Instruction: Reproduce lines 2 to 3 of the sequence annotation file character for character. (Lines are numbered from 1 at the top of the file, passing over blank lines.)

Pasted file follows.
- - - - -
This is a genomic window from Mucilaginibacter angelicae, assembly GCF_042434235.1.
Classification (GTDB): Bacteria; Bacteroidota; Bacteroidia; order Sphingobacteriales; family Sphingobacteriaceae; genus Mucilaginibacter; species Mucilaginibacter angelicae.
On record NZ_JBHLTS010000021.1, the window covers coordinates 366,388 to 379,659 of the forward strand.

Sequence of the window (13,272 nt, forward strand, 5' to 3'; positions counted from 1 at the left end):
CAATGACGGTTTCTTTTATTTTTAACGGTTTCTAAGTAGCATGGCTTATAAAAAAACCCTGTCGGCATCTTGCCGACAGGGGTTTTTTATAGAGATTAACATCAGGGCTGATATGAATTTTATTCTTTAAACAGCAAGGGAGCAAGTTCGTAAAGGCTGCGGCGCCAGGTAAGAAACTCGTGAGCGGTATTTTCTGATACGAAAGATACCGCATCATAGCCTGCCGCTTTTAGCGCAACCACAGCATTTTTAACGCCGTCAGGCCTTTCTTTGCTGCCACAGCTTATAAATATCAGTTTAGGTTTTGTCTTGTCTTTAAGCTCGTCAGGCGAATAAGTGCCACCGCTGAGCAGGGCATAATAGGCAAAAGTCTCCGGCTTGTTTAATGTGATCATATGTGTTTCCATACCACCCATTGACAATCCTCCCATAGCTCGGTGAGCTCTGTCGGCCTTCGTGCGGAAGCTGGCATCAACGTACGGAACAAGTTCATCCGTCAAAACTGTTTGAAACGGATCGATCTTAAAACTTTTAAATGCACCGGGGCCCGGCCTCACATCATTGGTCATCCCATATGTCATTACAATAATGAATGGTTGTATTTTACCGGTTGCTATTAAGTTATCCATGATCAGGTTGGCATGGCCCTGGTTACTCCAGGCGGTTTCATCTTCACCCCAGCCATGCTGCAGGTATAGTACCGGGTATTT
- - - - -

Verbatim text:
Classification (GTDB): Bacteria; Bacteroidota; Bacteroidia; order Sphingobacteriales; family Sphingobacteriaceae; genus Mucilaginibacter; species Mucilaginibacter angelicae.
On record NZ_JBHLTS010000021.1, the window covers coordinates 366,388 to 379,659 of the forward strand.